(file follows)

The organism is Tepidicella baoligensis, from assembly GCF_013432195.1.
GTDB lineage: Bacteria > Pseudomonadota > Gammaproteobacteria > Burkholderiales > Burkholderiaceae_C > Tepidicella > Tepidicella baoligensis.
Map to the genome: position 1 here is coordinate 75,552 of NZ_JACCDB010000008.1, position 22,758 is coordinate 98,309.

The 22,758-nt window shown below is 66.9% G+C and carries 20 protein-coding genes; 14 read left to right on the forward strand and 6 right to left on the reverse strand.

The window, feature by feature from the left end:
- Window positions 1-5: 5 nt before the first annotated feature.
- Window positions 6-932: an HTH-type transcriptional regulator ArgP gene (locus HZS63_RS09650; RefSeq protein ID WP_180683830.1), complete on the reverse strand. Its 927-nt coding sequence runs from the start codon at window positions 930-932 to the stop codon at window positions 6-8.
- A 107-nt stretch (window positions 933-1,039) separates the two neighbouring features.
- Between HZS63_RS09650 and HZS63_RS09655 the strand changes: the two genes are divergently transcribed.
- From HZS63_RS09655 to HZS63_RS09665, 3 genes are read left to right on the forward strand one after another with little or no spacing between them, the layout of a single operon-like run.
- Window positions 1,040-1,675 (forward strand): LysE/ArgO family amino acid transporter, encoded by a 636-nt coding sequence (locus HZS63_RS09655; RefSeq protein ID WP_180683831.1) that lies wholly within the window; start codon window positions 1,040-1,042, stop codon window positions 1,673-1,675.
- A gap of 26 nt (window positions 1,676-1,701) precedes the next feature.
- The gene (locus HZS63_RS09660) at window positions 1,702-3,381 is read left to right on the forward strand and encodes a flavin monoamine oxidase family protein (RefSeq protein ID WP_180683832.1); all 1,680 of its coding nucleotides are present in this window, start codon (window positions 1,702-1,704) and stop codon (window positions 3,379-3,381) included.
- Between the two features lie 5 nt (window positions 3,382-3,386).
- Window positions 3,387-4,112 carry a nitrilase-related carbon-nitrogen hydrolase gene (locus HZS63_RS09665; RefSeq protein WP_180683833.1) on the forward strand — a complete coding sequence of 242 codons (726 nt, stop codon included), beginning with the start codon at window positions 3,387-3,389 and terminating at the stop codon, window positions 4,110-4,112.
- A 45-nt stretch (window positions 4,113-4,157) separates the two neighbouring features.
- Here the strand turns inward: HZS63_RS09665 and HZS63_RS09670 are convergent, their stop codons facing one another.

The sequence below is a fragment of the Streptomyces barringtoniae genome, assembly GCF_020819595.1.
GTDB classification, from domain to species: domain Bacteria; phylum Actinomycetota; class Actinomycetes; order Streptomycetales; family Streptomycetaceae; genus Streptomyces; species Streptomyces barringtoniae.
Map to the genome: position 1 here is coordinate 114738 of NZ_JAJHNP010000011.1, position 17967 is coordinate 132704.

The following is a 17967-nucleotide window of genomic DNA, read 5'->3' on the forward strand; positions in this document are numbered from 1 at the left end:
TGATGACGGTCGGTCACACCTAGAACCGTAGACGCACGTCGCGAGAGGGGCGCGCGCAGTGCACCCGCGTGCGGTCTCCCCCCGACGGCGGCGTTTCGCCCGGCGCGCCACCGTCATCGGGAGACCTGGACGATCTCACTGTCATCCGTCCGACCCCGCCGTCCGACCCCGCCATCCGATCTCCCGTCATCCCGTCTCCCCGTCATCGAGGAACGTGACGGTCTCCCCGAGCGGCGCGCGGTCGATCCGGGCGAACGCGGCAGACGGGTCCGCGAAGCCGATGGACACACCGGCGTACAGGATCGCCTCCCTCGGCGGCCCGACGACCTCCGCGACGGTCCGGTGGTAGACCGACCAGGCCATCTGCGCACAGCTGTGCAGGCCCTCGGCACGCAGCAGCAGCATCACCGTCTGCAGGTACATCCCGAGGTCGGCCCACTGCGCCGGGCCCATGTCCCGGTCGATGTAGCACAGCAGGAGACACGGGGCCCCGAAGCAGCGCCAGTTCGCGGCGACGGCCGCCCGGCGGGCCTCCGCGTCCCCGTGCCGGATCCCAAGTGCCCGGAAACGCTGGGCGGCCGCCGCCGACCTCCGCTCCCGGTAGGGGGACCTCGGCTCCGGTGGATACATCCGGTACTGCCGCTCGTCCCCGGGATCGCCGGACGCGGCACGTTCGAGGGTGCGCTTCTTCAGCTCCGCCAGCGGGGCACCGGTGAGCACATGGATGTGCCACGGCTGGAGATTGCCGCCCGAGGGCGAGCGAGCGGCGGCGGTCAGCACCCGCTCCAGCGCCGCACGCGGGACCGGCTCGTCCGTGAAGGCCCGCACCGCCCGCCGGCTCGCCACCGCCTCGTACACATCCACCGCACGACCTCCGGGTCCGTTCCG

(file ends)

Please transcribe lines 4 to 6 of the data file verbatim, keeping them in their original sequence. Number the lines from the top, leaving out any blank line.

The 22,758-nt window shown below is 66.9% G+C and carries 20 protein-coding genes; 14 read left to right on the forward strand and 6 right to left on the reverse strand.

The window, feature by feature from the left end:
- Window positions 1-5: 5 nt before the first annotated feature.